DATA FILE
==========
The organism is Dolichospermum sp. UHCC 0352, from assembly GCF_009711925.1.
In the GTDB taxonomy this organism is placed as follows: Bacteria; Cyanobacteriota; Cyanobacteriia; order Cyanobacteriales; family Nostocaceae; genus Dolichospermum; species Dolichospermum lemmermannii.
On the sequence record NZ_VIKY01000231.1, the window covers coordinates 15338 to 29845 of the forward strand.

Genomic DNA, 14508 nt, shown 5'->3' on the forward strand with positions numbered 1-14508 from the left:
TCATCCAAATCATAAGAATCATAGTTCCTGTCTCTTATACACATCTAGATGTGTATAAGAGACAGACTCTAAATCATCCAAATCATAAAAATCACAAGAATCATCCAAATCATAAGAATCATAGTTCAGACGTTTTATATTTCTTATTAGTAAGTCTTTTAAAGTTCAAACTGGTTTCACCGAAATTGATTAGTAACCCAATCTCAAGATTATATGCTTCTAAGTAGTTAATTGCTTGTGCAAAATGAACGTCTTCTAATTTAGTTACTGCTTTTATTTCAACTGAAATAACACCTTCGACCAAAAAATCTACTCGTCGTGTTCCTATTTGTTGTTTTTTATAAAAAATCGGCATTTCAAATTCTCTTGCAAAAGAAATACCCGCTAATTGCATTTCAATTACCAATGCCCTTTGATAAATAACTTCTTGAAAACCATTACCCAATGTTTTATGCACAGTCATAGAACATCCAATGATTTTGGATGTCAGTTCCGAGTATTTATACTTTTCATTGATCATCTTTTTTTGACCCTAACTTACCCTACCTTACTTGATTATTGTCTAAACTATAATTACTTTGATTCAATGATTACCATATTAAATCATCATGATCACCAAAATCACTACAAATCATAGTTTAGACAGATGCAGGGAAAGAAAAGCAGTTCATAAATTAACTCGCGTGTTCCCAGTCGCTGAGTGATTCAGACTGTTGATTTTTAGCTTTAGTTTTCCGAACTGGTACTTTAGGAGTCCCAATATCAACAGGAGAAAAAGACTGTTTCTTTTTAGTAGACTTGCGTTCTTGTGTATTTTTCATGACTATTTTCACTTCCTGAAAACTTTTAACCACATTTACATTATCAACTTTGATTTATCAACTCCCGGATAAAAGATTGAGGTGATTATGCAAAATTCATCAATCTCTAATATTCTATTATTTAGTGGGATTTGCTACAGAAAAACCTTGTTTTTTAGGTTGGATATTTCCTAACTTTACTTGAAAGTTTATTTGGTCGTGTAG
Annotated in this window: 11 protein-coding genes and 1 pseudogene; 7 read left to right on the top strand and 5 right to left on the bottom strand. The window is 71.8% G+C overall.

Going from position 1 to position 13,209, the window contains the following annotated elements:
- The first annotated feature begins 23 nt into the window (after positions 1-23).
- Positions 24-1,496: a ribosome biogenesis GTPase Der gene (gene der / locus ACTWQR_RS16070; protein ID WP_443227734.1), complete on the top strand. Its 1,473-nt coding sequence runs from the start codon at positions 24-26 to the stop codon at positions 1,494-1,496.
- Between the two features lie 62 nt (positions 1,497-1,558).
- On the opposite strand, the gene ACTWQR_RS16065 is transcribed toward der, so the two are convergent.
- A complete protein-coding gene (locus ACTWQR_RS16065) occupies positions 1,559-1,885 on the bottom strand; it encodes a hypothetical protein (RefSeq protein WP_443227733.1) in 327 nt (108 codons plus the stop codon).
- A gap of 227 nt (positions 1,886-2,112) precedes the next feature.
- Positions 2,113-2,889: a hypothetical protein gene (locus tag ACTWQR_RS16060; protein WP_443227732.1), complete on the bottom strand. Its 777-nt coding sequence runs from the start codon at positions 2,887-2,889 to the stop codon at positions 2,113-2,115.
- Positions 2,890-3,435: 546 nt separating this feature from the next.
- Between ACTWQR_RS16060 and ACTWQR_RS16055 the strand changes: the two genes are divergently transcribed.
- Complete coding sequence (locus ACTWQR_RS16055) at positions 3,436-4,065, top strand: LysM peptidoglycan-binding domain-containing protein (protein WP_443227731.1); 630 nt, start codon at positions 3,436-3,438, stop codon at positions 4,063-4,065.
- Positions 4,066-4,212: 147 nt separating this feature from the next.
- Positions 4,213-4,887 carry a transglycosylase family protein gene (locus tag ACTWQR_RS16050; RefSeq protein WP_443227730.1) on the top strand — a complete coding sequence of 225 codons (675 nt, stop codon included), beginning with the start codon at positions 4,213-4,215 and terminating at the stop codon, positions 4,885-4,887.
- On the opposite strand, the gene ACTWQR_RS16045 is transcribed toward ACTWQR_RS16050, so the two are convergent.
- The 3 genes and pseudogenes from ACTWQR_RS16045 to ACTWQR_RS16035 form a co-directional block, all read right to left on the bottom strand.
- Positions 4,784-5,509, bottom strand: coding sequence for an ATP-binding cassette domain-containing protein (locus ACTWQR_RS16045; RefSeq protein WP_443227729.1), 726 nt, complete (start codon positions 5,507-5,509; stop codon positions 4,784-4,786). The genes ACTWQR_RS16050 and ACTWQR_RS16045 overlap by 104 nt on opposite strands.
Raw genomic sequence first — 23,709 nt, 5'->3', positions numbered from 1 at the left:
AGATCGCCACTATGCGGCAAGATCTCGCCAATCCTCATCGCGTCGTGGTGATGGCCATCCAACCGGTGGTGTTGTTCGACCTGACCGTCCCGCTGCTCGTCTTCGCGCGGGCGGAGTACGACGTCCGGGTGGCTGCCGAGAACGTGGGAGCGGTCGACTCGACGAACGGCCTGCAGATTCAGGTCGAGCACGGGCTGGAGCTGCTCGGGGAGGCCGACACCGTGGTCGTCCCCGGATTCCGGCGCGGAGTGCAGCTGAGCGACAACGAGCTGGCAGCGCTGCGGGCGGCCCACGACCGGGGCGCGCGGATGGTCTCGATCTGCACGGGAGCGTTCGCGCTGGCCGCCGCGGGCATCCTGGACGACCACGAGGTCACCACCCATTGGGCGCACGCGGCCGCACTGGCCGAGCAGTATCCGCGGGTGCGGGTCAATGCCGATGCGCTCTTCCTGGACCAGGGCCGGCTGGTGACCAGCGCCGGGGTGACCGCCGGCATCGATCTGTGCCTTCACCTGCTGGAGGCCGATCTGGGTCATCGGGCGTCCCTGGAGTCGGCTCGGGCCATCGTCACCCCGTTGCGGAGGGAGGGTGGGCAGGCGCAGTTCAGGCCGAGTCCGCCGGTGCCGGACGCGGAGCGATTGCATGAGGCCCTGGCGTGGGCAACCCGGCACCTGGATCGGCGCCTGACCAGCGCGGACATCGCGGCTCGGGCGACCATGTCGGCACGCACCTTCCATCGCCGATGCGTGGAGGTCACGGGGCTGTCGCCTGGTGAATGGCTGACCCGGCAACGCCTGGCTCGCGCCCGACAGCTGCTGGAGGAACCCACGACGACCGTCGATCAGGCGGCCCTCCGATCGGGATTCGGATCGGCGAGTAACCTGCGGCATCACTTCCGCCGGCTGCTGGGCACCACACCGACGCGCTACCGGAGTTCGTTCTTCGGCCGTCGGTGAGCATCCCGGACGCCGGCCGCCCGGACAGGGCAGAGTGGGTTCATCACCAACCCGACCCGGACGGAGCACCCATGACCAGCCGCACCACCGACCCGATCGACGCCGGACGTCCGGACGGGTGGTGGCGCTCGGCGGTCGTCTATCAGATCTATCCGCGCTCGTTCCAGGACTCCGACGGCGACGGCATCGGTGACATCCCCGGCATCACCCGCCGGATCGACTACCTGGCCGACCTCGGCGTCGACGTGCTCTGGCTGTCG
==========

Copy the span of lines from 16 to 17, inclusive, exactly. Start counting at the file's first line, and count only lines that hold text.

- Between ACTWQR_RS16060 and ACTWQR_RS16055 the strand changes: the two genes are divergently transcribed.
- Complete coding sequence (locus ACTWQR_RS16055) at positions 3,436-4,065, top strand: LysM peptidoglycan-binding domain-containing protein (protein WP_443227731.1); 630 nt, start codon at positions 3,436-3,438, stop codon at positions 4,063-4,065.